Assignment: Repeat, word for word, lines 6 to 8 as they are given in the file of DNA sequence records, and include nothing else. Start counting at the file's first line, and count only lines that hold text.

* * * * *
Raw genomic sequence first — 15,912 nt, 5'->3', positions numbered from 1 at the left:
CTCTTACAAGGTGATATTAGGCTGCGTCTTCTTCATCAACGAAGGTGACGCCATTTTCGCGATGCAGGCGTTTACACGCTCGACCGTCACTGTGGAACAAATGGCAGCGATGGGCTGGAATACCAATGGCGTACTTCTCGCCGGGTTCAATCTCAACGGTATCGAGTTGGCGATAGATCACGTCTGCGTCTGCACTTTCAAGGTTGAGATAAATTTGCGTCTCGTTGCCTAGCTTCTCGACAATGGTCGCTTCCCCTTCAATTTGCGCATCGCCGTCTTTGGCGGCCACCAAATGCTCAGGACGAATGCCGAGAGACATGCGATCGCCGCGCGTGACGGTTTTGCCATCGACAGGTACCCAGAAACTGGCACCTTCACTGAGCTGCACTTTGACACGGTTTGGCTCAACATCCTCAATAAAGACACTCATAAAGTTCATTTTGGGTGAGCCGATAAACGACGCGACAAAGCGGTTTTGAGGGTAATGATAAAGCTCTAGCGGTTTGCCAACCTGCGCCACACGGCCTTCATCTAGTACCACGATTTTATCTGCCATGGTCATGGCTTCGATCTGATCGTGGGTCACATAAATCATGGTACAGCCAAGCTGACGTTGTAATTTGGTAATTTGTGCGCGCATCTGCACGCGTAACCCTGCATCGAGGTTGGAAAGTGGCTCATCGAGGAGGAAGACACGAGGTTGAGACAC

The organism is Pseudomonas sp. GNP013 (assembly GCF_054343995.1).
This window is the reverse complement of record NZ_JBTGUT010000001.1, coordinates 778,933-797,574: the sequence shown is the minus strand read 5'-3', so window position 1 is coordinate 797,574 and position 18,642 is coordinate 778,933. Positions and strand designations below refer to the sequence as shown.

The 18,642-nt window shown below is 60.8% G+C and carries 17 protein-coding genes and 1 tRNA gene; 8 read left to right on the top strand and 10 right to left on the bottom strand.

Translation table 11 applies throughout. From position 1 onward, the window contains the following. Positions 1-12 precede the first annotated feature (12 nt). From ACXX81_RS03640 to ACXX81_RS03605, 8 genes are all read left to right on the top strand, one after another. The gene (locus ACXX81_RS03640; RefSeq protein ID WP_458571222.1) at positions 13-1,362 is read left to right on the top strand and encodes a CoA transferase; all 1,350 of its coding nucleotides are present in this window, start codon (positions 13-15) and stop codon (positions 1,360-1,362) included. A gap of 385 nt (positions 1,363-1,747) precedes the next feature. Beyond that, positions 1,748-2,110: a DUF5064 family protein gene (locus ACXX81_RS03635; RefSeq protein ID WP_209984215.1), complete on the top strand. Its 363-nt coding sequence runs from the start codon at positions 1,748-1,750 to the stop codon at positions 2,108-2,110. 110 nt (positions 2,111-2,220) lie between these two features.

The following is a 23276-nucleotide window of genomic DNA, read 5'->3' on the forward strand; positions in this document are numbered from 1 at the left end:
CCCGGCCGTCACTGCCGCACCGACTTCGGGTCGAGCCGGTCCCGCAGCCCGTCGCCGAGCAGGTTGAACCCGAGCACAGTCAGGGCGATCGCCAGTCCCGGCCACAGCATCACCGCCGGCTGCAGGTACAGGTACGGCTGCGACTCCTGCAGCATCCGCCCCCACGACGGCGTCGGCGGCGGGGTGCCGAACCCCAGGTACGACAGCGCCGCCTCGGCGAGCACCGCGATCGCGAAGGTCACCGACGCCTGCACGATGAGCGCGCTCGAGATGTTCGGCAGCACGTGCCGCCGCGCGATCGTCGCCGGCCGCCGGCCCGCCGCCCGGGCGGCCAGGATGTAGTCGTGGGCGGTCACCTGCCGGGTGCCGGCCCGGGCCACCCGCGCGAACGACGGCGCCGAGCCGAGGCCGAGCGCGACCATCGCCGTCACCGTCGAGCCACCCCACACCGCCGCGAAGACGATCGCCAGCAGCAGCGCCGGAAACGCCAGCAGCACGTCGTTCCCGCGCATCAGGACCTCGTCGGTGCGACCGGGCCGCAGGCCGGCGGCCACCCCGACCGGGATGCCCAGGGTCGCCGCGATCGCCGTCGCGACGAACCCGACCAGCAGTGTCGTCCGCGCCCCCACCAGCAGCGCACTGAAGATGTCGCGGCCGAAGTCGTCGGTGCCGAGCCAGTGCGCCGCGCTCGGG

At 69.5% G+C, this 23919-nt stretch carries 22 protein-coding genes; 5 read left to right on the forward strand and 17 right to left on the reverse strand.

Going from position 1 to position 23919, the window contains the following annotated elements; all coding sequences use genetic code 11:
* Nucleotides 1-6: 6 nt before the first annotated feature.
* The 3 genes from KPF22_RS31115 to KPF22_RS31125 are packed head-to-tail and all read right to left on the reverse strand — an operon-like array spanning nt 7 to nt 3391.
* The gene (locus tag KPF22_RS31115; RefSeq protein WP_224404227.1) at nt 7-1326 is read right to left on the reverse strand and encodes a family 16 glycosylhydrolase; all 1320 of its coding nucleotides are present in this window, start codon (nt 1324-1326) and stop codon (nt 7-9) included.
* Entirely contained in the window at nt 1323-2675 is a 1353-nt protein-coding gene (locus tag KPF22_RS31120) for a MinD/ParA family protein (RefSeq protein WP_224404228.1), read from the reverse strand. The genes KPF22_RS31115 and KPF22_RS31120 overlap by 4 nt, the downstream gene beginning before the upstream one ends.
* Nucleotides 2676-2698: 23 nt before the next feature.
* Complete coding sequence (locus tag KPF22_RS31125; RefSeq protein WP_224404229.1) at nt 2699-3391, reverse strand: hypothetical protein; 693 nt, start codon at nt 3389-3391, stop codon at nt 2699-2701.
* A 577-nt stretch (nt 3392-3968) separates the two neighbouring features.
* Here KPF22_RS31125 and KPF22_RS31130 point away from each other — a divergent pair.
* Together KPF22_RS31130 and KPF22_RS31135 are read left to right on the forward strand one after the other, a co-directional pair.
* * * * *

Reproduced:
Translation table 11 applies throughout. From position 1 onward, the window contains the following. Positions 1-12 precede the first annotated feature (12 nt). From ACXX81_RS03640 to ACXX81_RS03605, 8 genes are all read left to right on the top strand, one after another. The gene (locus ACXX81_RS03640; RefSeq protein ID WP_458571222.1) at positions 13-1,362 is read left to right on the top strand and encodes a CoA transferase; all 1,350 of its coding nucleotides are present in this window, start codon (positions 13-15) and stop codon (positions 1,360-1,362) included. A gap of 385 nt (positions 1,363-1,747) precedes the next feature. Beyond that, positions 1,748-2,110: a DUF5064 family protein gene (locus ACXX81_RS03635; RefSeq protein ID WP_209984215.1), complete on the top strand. Its 363-nt coding sequence runs from the start codon at positions 1,748-1,750 to the stop codon at positions 2,108-2,110. 110 nt (positions 2,111-2,220) lie between these two features.

The following is a 23276-nucleotide window of genomic DNA, read 5'->3' on the forward strand; positions in this document are numbered from 1 at the left end:
CCCGGCCGTCACTGCCGCACCGACTTCGGGTCGAGCCGGTCCCGCAGCCCGTCGCCGAGCAGGTTGAACCCGAGCACAGTCAGGGCGATCGCCAGTCCCGGCCACAGCATCACCGCCGGCTGCAGGTACAGGTACGGCTGCGACTCCTGCAGCATCCGCCCCCACGACGGCGTCGGCGGCGGGGTGCCGAACCCCAGGTACGACAGCGCCGCCTCGGCGAGCACCGCGATCGCGAAGGTCACCGACGCCTGCACGATGAGCGCGCTCGAGATGTTCGGCAGCACGTGCCGCCGCGCGATCGTCGCCGGCCGCCGGCCCGCCGCCCGGGCGGCCAGGATGTAGTCGTGGGCGGTCACCTGCCGGGTGCCGGCCCGGGCCACCCGCGCGAACGACGGCGCCGAGCCGAGGCCGAGCGCGACCATCGCCGTCACCGTCGAGCCACCCCACACCGCCGCGAAGACGATCGCCAGCAGCAGCGCCGGAAACGCCAGCAGCACGTCGTTCCCGCGCATCAGGACCTCGTCGGTGCGACCGGGCCGCAGGCCGGCGGCCACCCCGACCGGGATGCCCAGGGTCGCCGCGATCGCCGTCGCGACGAACCCGACCAGCAGTGTCGTCCGCGCCCCCACCAGCAGCGCACTGAAGATGTCGCGGCCGAAGTCGTCGGTGCCGAGCCAGTGCGCCGCGCTCGGG